MEXICO CITY -- Panamanian authorities have arrested a retired CIA station chief who was convicted in absentia in Italy for kidnapping an Egyptian cleric who was accused of terrorism and sent back to Egypt for questioning and a jail term.
Robert Seldon Lady was the CIA station chief in Milan when Osama Moustafa Hassan Nasr was pulled from the streets of that city as part of an operation that Italian prosecutors later said involved 22 American agents, all of whom fled Italy shortly afterward.
Italys main news agency, ANSA, reported that Lady was detained in Panama and that Italian Justice Minister Anna Maria Cancellieri would have two months to formally request his extradition.
No officials in Panama immediately confirmed Ladys arrest.
Were looking into the reports and were seeking further details from the government of Panama, a State Department spokesman said, speaking on condition of anonymity because of privacy laws involving U.S. citizens.
Italys top court of appeals in September confirmed a nine-year jail term for Lady in the extraordinary case, the first attempt by a foreign judiciary to prosecute U.S. officials for the controversial practice of extraordinary rendition the practice of sending a person detained in one country to another country for questioning without requesting the approval of a court.
First approved as a counterterror tactic in 1995, extraordinary rendition was stepped up during the administration of President George W. Bush after the Sept. 11, 2001, terror attacks.
The tactic has been harshly criticized by human rights groups because it circumvents regular extradition practices processed through diplomatic channels between nations. The Center for Constitutional Rights, a liberal U.S. advocacy group, welcomed the arrest.
While the United States refuses to investigate or prosecute its own officials for torture and other serious breaches of domestic and international law, other countries like Italy have been willing to place the demands of justice above politics, the organization said in a statement.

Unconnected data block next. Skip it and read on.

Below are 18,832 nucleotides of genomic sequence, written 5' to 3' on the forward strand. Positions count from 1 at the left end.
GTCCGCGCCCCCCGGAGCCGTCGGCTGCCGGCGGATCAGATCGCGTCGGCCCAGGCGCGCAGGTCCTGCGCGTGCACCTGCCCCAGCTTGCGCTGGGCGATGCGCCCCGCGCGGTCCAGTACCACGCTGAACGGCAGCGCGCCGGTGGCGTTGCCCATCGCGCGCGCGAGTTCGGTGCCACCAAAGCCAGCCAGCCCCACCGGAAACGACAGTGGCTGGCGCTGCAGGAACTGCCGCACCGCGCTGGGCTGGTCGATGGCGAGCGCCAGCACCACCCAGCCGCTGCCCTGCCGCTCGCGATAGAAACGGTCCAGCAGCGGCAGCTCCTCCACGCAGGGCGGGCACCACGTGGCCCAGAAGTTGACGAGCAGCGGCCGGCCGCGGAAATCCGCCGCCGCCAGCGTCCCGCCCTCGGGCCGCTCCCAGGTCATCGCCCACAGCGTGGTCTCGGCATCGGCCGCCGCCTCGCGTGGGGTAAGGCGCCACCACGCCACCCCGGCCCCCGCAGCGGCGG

A CIA spokesman said the agency had no comment on the case.
Nasr was snatched from Milans Via Guerzoni before noon Feb. 17, 2003, by two men who sprayed chemicals in his face and forced him into a white van. He turned up in an Egyptian prison, where he spent four years before his release. U.S. officials suspected him of recruiting radical Muslims in Italy for jihad in the Middle East, but he was never charged with a crime in Italy or Egypt.
Italian prosecutors said they proved that the van was part of a CIA scheme to round up Nasr, move him to an air base north of Venice and on to Ramstein Air Base in Germany, before delivering him to Egyptian interrogators.
Neither Nasr nor Lady, who oversaw his abduction from a nearby cafe, have found good fortune since.
According to a March 2007 article in GQ magazine, Lady was born in Honduras, the son of Americans, and grew up there. He spent more than two decades in the CIA. At the time of the rendition of Nasr, Lady, who is 59 now, was only a year from retirement.
When the GQ writer spoke to him at a strip mall near Miami, Lady said hed been on the run since his initial conviction in Italy in 2005.
The agency has told me to keep quiet and let this blow over, Lady told the magazine. But its not blowing over for me. I pay $4,000 a month on a mortgage to a house I cant live in.